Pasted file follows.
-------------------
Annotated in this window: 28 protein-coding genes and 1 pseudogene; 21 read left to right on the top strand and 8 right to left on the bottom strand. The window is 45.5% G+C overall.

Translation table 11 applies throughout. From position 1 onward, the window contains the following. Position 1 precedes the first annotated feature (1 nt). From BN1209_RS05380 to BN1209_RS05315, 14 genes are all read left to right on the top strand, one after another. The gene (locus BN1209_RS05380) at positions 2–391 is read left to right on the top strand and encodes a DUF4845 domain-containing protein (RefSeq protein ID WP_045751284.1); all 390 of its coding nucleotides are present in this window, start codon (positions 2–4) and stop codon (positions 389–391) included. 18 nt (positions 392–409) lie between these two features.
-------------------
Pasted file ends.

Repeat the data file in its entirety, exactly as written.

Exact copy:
Annotated in this window: 28 protein-coding genes and 1 pseudogene; 21 read left to right on the top strand and 8 right to left on the bottom strand. The window is 45.5% G+C overall.

Translation table 11 applies throughout. From position 1 onward, the window contains the following. Position 1 precedes the first annotated feature (1 nt). From BN1209_RS05380 to BN1209_RS05315, 14 genes are all read left to right on the top strand, one after another. The gene (locus BN1209_RS05380) at positions 2–391 is read left to right on the top strand and encodes a DUF4845 domain-containing protein (RefSeq protein ID WP_045751284.1); all 390 of its coding nucleotides are present in this window, start codon (positions 2–4) and stop codon (positions 389–391) included. 18 nt (positions 392–409) lie between these two features.